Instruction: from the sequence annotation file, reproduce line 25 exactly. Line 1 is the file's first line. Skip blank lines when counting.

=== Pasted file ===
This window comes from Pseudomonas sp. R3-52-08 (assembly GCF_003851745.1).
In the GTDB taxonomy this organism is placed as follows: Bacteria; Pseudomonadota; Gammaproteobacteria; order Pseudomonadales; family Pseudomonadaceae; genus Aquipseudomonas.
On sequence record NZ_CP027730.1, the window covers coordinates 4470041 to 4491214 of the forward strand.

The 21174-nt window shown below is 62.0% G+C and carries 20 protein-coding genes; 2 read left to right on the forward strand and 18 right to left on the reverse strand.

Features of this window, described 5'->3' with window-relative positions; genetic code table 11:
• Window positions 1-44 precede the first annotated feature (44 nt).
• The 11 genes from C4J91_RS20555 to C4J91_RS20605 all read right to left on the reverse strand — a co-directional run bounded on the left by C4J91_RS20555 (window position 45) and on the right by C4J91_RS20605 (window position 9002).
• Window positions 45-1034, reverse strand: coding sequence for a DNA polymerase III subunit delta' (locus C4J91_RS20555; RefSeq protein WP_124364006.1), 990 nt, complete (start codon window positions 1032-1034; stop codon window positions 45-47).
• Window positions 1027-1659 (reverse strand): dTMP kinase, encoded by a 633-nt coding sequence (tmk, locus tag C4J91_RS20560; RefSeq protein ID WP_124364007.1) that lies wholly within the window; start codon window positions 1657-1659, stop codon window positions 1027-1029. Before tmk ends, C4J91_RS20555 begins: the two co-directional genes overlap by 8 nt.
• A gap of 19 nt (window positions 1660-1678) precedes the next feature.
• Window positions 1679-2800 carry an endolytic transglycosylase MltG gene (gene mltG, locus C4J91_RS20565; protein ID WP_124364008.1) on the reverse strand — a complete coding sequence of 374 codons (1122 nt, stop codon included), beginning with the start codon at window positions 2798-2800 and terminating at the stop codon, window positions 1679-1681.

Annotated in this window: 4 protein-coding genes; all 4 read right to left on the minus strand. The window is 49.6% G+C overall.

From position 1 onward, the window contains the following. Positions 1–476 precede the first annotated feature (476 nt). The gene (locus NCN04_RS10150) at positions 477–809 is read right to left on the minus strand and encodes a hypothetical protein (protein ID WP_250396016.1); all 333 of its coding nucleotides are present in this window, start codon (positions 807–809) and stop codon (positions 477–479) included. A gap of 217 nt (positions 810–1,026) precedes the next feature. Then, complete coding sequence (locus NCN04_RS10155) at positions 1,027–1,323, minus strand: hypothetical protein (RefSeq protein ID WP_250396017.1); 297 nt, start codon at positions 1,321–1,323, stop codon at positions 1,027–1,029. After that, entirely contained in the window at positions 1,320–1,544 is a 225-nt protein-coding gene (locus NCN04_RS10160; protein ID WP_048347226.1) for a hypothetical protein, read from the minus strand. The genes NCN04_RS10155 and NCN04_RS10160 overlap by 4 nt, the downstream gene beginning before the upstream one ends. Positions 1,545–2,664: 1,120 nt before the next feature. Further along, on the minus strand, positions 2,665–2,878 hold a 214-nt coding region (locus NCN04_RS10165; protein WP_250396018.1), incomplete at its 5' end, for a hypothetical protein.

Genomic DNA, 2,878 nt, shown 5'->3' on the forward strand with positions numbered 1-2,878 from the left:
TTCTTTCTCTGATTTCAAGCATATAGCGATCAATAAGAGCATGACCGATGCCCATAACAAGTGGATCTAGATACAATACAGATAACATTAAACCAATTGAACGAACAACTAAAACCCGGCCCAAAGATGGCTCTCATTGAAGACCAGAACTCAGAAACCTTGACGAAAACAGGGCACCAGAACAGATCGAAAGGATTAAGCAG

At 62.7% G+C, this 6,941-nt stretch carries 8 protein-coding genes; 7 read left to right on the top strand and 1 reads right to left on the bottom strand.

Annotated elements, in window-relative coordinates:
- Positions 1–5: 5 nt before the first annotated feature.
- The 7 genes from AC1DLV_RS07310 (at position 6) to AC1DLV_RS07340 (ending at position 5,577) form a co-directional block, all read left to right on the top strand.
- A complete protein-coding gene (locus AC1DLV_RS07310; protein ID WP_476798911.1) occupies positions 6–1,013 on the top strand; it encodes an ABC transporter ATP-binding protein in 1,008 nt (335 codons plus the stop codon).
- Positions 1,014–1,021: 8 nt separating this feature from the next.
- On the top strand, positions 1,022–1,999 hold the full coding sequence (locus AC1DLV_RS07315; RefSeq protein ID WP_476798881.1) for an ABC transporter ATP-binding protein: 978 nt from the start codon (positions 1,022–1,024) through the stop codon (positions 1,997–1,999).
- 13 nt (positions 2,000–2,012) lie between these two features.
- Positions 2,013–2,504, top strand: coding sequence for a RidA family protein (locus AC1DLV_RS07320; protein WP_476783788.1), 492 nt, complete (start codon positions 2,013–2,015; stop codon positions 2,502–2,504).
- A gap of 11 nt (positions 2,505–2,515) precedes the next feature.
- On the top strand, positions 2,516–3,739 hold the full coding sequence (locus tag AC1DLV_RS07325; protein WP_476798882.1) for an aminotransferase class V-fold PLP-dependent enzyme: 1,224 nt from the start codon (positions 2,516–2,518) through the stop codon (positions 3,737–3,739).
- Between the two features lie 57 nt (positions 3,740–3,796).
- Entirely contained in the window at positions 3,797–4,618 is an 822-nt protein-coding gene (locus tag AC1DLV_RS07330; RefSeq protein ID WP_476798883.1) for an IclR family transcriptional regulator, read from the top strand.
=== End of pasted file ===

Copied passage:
- A gap of 11 nt (positions 2,505–2,515) precedes the next feature.